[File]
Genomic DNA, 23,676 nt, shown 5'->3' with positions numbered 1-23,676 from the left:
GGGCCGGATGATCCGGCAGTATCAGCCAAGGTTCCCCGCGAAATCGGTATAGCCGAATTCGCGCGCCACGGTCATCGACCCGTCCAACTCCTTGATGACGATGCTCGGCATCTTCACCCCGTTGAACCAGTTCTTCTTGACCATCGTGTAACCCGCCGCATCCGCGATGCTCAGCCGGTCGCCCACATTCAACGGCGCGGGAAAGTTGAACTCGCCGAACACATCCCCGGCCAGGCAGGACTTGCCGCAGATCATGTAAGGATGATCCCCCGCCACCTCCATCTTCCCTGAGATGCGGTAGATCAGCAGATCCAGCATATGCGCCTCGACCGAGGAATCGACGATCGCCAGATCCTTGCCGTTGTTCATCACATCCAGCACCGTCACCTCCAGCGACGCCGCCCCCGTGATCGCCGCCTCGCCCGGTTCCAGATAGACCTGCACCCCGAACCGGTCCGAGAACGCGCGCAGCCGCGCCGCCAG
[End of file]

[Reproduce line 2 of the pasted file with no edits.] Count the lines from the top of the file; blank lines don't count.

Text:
GGGCCGGATGATCCGGCAGTATCAGCCAAGGTTCCCCGCGAAATCGGTATAGCCGAATTCGCGCGCCACGGTCATCGACCCGTCCAACTCCTTGATGACGATGCTCGGCATCTTCACCCCGTTGAACCAGTTCTTCTTGACCATCGTGTAACCCGCCGCATCCGCGATGCTCAGCCGGTCGCCCACATTCAACGGCGCGGGAAAGTTGAACTCGCCGAACACATCCCCGGCCAGGCAGGACTTGCCGCAGATCATGTAAGGATGATCCCCCGCCACCTCCATCTTCCCTGAGATGCGGTAGATCAGCAGATCCAGCATATGCGCCTCGACCGAGGAATCGACGATCGCCAGATCCTTGCCGTTGTTCATCACATCCAGCACCGTCACCTCCAGCGACGCCGCCCCCGTGATCGCCGCCTCGCCCGGTTCCAGATAGACCTGCACCCCGAACCGGTCCGAGAACGCGCGCAGCCGCGCCGCCAG